XB-FEAT-854080

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foxm1

This is the community wiki page for the gene foxm1 please feel free to add any information that is relevant to this gene that is not already captured elsewhere in Xenbase.

role of foxm1 , quoted from conclusions in XB-art-35292

Our current understanding of FoxM1 has given it a central role in the regulation of the cell division process. FoxM1 executes this function primarily through regulation of essential mitotic regulatory proteins that are part of the G2/M transcriptional cluster of mammalian cells. Nonetheless, many of the targets of FoxM1 have currently no cell cycle regulatory function ascribed to them and it will be interesting to find out if any of these do regulate cell division. Alternatively, FoxM1 may have additional roles besides regulation of cell division. In this respect, one of its main target genes, Gas1, has been associated with cellular quiescence and is implicated in Sonic Hedgehog (Shh) signaling. As FoxM1 itself was shown to be regulated by Gli-transcription factors, which in turn are responsive to Shh, this opens the door to a feedback system that could play an important role during the developmental processes driven by Shh, such as brain development. However, it should be noted, that Gas1 has been annotated as part of the G2/M cluster in human cells, suggesting Gas1 may also be a mitotic target of FoxM1 with a role in mitosis that awaits discovery.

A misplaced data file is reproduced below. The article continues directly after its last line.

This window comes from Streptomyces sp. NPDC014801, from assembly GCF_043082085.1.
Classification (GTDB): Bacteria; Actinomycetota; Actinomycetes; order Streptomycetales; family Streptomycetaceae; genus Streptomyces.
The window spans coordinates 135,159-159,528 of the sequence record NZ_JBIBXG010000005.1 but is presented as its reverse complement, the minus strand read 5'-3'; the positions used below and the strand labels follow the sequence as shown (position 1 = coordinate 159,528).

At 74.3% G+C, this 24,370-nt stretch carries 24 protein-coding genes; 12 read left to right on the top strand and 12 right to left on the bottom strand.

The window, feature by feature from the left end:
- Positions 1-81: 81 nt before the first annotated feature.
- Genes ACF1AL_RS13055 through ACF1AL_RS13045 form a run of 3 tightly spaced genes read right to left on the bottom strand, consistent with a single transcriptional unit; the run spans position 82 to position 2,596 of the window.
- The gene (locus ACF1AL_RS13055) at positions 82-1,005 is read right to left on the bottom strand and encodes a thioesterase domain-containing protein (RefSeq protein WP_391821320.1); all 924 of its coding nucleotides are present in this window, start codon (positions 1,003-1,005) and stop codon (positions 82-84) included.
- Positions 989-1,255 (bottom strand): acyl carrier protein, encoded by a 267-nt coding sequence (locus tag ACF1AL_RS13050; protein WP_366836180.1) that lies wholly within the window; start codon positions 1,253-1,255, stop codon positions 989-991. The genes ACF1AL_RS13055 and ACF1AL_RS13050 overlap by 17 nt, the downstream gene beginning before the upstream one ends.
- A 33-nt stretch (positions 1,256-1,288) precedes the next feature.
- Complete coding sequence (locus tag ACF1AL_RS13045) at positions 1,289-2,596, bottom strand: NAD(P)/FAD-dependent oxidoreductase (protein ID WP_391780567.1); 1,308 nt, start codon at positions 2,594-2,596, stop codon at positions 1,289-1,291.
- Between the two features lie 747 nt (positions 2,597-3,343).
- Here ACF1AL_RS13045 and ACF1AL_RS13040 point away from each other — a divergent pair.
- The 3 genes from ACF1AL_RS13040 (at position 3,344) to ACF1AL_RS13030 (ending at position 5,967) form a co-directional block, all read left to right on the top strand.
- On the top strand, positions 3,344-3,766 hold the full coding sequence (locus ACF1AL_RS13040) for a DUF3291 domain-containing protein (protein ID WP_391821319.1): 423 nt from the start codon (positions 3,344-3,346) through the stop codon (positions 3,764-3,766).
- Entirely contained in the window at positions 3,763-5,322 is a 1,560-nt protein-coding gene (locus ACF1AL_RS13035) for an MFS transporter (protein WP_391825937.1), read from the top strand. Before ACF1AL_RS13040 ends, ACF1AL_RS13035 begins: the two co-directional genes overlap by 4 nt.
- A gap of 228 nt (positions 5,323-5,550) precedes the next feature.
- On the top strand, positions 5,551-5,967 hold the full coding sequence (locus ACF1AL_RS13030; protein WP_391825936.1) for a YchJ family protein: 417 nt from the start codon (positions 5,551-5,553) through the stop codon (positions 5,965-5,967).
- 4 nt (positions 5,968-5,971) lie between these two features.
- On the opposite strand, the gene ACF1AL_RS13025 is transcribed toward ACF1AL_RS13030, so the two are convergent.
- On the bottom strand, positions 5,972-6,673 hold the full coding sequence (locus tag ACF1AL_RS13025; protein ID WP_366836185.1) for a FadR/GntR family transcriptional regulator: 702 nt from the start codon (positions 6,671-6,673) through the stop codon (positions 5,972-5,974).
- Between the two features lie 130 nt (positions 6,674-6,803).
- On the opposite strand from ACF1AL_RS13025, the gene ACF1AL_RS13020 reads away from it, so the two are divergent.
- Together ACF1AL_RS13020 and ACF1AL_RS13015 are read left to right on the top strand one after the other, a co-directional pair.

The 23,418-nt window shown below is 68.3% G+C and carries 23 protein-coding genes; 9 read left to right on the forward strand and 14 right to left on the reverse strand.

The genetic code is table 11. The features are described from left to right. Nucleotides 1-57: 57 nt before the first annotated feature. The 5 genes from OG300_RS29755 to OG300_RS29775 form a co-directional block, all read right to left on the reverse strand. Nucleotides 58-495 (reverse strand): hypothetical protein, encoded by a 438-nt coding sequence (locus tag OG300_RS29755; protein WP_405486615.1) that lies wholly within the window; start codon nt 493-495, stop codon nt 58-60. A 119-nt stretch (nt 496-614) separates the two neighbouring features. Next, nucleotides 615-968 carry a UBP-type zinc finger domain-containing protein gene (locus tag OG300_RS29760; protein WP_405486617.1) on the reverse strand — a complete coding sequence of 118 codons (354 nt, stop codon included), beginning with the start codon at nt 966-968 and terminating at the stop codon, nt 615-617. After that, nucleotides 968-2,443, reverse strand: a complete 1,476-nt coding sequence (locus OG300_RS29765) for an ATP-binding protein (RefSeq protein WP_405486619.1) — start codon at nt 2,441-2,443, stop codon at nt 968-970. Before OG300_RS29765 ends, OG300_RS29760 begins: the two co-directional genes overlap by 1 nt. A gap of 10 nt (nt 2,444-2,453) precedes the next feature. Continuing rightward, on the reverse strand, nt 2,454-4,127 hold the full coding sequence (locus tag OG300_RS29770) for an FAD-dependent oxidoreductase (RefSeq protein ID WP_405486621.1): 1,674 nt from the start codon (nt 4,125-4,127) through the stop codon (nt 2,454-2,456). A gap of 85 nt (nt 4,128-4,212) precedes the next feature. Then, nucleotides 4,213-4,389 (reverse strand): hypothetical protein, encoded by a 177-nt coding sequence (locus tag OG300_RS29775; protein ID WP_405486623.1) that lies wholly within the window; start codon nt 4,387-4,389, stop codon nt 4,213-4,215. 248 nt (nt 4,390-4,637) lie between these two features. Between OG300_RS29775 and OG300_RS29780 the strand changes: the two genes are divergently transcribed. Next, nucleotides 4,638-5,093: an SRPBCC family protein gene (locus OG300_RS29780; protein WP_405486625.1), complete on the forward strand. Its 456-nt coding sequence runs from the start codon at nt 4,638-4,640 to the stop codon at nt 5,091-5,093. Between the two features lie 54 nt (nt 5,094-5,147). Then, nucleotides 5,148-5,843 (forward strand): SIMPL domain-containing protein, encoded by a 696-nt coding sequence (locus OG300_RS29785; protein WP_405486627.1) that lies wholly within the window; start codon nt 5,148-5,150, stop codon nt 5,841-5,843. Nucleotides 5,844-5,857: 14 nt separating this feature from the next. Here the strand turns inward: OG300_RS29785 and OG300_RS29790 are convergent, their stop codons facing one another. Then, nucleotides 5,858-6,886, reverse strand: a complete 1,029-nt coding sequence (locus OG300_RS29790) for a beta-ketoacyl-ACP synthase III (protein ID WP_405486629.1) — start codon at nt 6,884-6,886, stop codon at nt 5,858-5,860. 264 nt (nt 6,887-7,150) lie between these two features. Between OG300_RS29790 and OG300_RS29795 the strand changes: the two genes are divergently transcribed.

Besides the undiscovered roles of FoxM1 target genes, the regulation of FoxM1 itself also holds many remaining mysteries. It is currently not understood how exactly FoxM1 activity is restricted during an ongoing cell cycle. Also, it remains to be addressed whether FoxM1 alone, or, like its ancestor Fhk1/2 in yeast, in complex with other transcription factors acts to transactivate its target genes.

Another aspect of FoxM1 that will have to be addressed in the future is its role during ageing. Clearly, FoxM1 activity is reduced as cells age, but how this comes about is completely unclear. On the other hand, ectopic expression of FoxM1 can revert some of the proliferation defects that come with age, but it remains to be seen if overall age can be affected by altering FoxM1 expression. In parallel, if and how the function of FoxM1 is affected during tumorigenesis is not well understood. FoxM1 expression appears to be often elevated in cancer cells, whether this is a direct cause for cellular transformation is still unclear, and seems an interesting avenue to explore.